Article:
THE BLOG

Shedding Light on the Threat of Terrorism at Qatar's 2022 World Cup

24/06/2014 17:51 BST | Updated 24/08/2014 10:59 BST

The British media has levelled a number of accusations against the State of Qatar in the wake of FIFA's selection of the tiny Muslim nation as host of the 2022 World Cup. However, the latest charge that FIFA ignored Qatar's "high risk" for a terrorist attack is the most questionable to date. Citing a confidential assessment by former South African police chief Andre Pruis, British media is trying to make the case that Qatar is too vulnerable to terrorism to serve as host. As someone who has worked on counter-terrorism issues for nearly 20 years, I find this argument wrong for three key reasons.

First, the expert assessments of risk managers say otherwise. The UK Foreign Office's foreign travel advice calls attacks in Qatar "unlikely"; and the 2014 assessment by firms Aon Risk Solutions and The Risk Advisory Group rates the risk of terrorism and political violence in Qatar as "negligible" (the only country in the Middle East and North Africa with this rating). For comparison, Qatar rates better in the 2014 assessment than both the United States and the UK, where the risk is considered "low."

According to recent media claims, Pruis' threat assessment was "based on American anti-terrorism information," yet the only reference to the level of threat in Qatar in the US State Department's 2013 Country Reports on Terrorism is that "terrorist activity historically has been low in Qatar." This is reaffirmed by the Global Terrorism Database at the University of Maryland, which shows that from 1982-2012, there were only six terrorist attacks, resulting in a total of seven deaths and twelve injuries. This is significantly lower than in Great Britain, which suffered 431 attacks in the same period, at a much higher human cost (if we add Northern Ireland, the number is substantially higher).

British media have also emphasised that Pruis told the FIFA Executive Committee that the "threat against Qatar relates to its location-its proximity to countries with inter alia an al-Qaeda presence." If proximity had a causal relationship with attacks, Qatar should have been inundated with terrorism long ago, yet we have not seen an increase in terrorist attacks in the country.

Apprehension among counter-terrorism experts and government officials in Europe about jihadist "bleed out" from Syria-the return of foreign fighters to their countries of origin where they could initiate attacks-also seems to undercut the proximity argument. Hundreds of British nationals have traveled to fight in Syria, and senior UK officials have raised serious concerns about the consequent threat. In contrast, there are no indications that a similar threat exists for Qatar, despite its closer proximity to Syria.

Second, British media's claim that the concentration of main World Cup venues in a radius of 60 kilometres poses security challenges for crowd control, traffic, and impact on multiple venues in the event of an attack, seems out of context and incomplete. There are specific challenges to concentrated venues, admittedly, but there are also advantages to compact emergency management and infrastructure protection. We already know that, according to the U.S. State Department, the Qataris are "well-positioned to respond to incidents with rapid reaction forces and trained internal security forces that routinely pursue and engage in structured counterterrorism training and exercises," so why would we suddenly assume that in the next eight years they will not build additional resiliency to manage the World Cup? Indeed, Pruis qualified his judgment by saying that an attack "may" create these security challenges; it is not imminent and there is time to plan and mitigate.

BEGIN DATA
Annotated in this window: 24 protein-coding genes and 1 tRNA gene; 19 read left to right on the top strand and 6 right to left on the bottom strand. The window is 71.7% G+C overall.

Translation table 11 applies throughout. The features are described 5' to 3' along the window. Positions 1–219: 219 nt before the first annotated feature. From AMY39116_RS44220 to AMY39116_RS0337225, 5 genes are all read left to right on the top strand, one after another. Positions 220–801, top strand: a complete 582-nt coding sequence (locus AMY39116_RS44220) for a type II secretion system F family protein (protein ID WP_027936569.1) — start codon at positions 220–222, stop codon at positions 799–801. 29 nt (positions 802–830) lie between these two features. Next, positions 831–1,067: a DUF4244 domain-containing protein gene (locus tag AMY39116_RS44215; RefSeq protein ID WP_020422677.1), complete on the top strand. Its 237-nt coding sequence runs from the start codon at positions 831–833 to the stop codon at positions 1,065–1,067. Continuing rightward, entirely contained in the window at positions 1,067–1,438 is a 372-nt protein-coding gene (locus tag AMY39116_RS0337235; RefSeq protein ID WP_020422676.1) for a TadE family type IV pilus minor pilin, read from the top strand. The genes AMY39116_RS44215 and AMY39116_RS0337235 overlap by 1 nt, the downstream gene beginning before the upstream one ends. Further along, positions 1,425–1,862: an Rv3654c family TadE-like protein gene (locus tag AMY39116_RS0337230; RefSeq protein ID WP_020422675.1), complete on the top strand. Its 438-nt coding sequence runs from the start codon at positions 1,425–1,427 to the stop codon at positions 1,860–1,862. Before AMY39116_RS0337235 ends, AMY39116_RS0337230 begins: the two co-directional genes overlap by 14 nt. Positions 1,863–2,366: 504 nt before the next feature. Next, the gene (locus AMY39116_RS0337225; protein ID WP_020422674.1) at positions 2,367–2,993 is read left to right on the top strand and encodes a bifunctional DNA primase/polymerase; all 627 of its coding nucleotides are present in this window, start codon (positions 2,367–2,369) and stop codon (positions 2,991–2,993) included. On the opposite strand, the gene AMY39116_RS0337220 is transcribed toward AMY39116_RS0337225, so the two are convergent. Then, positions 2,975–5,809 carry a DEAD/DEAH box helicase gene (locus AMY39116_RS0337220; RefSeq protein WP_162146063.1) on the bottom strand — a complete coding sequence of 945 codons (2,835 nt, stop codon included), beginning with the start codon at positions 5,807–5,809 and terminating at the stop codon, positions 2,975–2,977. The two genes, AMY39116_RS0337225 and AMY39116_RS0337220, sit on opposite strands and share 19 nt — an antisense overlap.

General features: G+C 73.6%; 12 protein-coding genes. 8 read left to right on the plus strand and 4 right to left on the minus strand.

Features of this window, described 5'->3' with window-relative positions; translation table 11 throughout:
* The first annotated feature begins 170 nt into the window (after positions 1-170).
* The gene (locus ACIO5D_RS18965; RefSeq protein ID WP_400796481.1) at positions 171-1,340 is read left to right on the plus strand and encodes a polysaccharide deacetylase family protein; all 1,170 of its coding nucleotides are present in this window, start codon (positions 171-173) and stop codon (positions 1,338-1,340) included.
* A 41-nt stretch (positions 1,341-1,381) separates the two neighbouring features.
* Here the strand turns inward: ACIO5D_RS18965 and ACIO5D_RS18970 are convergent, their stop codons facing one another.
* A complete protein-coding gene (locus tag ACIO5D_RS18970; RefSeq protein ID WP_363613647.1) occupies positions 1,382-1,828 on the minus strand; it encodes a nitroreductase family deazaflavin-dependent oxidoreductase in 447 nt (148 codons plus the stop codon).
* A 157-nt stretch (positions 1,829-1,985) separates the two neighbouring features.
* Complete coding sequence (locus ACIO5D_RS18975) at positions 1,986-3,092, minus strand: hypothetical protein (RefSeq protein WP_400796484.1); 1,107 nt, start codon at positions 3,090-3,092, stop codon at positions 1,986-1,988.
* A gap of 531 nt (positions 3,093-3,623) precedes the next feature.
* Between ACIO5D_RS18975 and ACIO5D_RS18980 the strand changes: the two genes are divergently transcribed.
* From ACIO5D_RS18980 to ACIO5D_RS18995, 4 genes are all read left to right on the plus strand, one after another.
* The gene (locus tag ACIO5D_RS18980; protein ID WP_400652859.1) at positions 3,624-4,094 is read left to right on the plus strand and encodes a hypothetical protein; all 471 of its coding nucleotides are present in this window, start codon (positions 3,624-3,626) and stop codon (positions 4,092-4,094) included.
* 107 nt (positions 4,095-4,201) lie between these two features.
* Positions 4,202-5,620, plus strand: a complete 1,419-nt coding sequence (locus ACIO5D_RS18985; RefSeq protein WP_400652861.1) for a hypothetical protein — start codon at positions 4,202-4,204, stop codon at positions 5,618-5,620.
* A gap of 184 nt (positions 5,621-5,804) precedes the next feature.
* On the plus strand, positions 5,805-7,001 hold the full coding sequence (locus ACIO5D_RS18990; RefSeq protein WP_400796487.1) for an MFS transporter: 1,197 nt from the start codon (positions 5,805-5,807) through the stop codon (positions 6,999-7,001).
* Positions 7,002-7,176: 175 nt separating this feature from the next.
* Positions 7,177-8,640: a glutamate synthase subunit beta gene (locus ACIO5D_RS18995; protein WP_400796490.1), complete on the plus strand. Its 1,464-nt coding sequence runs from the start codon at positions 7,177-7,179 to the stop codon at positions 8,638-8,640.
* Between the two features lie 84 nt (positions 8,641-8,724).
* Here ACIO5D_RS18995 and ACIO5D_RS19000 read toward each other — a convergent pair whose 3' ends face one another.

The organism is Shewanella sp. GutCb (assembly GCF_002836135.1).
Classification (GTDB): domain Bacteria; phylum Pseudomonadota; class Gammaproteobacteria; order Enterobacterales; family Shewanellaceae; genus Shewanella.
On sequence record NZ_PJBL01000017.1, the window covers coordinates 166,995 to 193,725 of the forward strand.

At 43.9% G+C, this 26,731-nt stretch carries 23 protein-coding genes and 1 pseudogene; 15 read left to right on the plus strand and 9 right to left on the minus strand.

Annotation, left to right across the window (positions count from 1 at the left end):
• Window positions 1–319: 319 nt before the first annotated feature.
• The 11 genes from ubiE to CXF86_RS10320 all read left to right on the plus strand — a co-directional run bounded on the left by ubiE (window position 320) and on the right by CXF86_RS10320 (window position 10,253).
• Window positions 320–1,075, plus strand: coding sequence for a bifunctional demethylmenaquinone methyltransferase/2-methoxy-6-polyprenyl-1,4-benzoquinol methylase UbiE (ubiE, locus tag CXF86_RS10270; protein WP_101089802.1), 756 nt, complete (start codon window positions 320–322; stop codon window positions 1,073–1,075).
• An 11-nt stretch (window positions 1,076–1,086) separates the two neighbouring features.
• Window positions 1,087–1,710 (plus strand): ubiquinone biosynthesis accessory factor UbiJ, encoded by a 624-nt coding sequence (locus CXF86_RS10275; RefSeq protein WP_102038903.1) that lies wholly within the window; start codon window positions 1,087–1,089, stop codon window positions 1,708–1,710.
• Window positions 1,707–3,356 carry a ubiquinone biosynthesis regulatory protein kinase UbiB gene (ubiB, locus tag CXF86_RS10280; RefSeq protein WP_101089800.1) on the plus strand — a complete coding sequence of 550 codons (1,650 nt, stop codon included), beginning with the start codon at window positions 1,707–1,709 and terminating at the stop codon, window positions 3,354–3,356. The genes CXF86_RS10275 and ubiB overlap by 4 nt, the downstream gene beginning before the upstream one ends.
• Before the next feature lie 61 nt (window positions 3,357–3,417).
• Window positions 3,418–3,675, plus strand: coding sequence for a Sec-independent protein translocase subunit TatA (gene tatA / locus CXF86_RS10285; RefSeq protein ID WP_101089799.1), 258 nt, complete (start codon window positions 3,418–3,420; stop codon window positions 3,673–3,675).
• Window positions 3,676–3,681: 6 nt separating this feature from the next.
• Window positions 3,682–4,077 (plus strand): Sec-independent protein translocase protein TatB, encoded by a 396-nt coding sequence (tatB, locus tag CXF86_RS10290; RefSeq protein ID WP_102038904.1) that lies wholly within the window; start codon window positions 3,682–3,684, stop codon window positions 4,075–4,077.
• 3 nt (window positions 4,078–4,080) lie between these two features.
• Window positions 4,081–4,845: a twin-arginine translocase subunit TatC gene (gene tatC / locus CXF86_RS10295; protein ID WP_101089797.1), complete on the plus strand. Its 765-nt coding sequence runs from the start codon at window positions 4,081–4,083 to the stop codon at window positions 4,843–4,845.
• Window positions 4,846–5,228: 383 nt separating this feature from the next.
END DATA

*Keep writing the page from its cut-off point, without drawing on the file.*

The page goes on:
Finally, Mr. Pruis clearly did not conduct a thorough review. According to media reports, "FIFA told Pruis to report within days" and directed him to "work alone and discreetly." In the U.S., an assessment of this magnitude for a high profile sporting event involves multiple agencies (Department of Defense, CIA, FBI, State Department, U.S. Treasury, etc.) and dozens of individuals, taking months to complete. Yet British media appears to question whether Qatar should host the World Cup based on the judgment of a single individual who took only a few days to review the risk profiles of five bidding nations. Mr. Pruis may be good, but no one is that good.

My point is not to discredit Mr. Pruis or impugn his expertise. My concern is about reporting that appears to mislead rather than inform. Indeed, I would not be surprised if Mr. Pruis has serious issues with how British media have used and characterised his assessment (Pruis was not interviewed). I also question why publications have been so selective in their citations from the "report," which appear to have been more of a briefing. Perhaps they should publish the full text. In the context of a series of British media stories critical of Qatar as the 2022 host, this most recent accusation appears to be more of a smear campaign than honest journalism.

Dr. Quintan Wiktorowicz served as President Obama's senior advisor on countering violent extremism and held two senior positions at the National Security Council at the White House. He has nearly 20 years experience in the field of counter-terrorism and has published widely on the subject, including "Radical Islam Rising," a book about radicalisation in the UK.